Understand the Virtues of MetaNav in SP2010 Publishing Sites

In this post, I explain the virtues of implememting a MetaNav: the idea of using taxonomies provided by the Managed Metadata Service (MMS) in SharePoint Server.

This post is part of a series of posts… jump to the overview post that explains what it is all about and to get links on all the other posts here: SharePoint 2010 Metadata-Based Navigation in Publishing Sites .

What is MetaNav?

It’s the idea of using taxonomies provided by the Managed Metadata Service (MMS) in SharePoint Server. I’m using the term MetaNav to represent a Managed Metadata-Based Navigation.

Why Should You Consider MetaNav in SP2010 Publishing Sites?

Consider the challenges we have with SharePoint 2010 sites. Navigation is driven based on the topology of the site structure (sites, lists, pages). By its very nature, it can only see and surface content from within the current site collection. In addition, this implementation also only shows content where it lives; it doesn’t have the capability to show content in multiple places within the navigation. The workaround of creating a redirection page is just that: a bandaid.

A content site needs to be more flexible than this. It needs to be able to surface content from multiple sources, not just the current site collection. It needs to be able to surface content in multiple location so of the navigation, not just one place. All of this is possible if we move to a metadata-based navigation (MetaNav). Content can be tagged using terms from a taxonomy (or multiple taxonomies) as these are available across site collections. Then, the rollup pages that the navigation controls point to on your site use search to retrieve pages that match the criteria selected.

That’s the jist of the solution. In order to implement this in SP2010 there are a few things you need to build and some new practices you need to enforce/employ on your content owners. There are also a few gaps that are very hard to solve. I’ll explain both of these (the “things to build” and “gaps”) in future posts. But consider the advantages you get if you do this today: you’re making your site easier to migrate to SP2013 and you get a much more flexible navigation!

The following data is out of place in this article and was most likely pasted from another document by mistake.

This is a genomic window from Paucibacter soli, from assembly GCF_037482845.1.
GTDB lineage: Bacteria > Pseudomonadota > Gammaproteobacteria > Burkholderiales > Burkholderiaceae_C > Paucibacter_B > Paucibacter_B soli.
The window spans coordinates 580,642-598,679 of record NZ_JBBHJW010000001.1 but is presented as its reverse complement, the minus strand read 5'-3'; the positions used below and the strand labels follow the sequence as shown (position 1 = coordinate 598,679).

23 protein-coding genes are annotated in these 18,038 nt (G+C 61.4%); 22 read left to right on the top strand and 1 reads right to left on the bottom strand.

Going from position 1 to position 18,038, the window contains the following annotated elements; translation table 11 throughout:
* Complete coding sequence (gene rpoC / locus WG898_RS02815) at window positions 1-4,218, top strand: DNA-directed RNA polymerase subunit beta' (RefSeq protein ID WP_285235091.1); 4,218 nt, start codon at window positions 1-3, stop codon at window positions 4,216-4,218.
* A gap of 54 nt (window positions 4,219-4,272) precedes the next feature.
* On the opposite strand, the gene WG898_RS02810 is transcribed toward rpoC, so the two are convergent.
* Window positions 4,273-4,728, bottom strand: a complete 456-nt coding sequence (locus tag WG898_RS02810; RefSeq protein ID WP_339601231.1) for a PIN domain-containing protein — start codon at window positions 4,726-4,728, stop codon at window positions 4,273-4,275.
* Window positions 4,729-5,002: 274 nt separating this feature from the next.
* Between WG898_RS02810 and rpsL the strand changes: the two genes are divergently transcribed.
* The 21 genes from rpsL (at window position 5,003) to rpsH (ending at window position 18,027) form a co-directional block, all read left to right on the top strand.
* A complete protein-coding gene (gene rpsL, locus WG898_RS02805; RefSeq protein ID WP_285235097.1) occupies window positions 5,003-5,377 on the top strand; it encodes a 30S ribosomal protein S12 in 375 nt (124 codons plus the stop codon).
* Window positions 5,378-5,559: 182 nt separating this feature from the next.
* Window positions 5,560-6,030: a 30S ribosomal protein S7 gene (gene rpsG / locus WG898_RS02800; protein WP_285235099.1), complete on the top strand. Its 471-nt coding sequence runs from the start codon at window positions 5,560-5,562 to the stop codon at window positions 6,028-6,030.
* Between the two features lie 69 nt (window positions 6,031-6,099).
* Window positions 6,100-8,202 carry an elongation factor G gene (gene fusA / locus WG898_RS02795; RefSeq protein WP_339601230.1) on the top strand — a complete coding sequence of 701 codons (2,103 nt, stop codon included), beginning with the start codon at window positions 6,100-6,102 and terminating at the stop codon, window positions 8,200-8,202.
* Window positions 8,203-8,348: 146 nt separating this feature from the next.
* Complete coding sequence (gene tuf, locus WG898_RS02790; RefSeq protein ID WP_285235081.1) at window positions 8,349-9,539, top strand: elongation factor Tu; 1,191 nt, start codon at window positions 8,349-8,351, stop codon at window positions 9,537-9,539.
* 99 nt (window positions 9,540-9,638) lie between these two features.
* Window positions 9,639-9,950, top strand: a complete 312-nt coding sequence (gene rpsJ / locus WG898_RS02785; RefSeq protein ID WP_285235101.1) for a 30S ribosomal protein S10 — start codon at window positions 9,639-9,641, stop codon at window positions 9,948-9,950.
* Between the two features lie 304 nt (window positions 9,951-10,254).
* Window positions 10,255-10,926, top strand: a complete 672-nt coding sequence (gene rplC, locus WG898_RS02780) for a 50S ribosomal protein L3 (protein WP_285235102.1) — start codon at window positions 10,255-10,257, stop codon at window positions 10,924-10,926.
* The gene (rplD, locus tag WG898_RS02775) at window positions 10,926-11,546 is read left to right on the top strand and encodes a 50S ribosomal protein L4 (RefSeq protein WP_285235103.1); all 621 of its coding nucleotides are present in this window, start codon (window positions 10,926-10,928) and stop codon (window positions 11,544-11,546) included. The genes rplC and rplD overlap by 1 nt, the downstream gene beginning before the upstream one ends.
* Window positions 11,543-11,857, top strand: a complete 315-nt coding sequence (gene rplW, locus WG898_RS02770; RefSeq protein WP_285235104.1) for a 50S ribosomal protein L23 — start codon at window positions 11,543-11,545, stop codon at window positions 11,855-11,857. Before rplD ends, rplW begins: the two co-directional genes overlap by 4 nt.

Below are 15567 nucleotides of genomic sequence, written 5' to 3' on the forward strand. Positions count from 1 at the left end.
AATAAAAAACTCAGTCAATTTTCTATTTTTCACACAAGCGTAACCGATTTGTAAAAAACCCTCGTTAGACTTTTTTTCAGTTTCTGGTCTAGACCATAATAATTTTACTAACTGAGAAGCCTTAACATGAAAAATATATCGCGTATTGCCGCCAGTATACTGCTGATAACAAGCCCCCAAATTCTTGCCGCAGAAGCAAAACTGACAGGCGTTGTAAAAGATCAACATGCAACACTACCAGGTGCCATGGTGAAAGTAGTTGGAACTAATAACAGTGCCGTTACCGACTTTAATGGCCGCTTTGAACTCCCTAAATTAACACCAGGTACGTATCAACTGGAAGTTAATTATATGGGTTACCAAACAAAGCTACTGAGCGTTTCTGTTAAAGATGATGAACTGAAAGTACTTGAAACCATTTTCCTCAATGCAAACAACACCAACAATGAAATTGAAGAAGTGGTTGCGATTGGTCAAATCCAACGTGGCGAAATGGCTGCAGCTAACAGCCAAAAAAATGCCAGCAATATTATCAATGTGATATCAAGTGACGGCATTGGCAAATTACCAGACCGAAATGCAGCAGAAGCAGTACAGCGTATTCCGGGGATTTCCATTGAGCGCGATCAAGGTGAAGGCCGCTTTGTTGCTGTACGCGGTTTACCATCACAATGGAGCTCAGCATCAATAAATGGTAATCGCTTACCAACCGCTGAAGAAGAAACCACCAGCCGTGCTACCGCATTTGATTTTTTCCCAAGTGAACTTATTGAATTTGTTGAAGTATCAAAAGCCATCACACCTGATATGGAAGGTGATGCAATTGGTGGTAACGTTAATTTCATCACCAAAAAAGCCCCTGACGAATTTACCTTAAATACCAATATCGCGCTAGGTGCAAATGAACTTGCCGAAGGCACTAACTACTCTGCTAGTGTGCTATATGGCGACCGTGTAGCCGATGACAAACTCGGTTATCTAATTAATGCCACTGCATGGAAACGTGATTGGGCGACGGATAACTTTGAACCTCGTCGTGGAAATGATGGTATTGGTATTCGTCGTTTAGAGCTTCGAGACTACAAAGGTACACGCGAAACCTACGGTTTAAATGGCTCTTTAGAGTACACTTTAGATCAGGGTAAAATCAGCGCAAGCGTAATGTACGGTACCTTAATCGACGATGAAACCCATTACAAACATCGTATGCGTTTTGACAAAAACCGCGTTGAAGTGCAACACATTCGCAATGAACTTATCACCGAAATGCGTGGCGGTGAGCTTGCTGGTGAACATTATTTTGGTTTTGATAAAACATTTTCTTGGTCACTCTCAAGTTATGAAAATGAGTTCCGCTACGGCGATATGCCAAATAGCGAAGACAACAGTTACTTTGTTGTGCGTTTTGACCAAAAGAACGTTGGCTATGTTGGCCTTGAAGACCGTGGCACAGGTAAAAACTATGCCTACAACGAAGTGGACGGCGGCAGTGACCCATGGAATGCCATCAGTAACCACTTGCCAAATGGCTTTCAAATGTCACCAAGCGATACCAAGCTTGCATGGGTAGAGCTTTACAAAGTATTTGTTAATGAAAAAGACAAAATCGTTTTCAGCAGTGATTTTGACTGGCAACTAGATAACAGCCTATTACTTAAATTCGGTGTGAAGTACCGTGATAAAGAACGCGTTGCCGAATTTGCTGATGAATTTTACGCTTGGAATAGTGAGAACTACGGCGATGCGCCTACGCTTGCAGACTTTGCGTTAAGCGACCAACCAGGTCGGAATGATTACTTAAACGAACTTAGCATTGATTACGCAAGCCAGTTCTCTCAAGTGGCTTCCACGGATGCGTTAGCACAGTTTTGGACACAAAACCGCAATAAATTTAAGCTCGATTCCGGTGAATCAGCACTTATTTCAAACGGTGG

There are plenty of other reasons why this approach is appealing. Note that I’m not preaching that everyone should do this. Like everything else out there, take this as another approach to consider. Maybe it works for you, maybe it doesn’t. What do you think? Let’s start the conversation… comment away below!

Andrew Connell
Developer & Chief Course Artisan, Voitanos LLC. | Microsoft MVP
Written by Andrew Connell

Andrew Connell is a web & cloud developer with a focus on Microsoft Azure & Microsoft 365. He’s received Microsoft’s MVP award every year since 2005 and has helped thousands of developers through the various courses he’s authored & taught. Andrew’s the founder of Voitanos and is dedicated to helping you be the best Microsoft 365 web & cloud developer. He lives with his wife & two kids in Florida.

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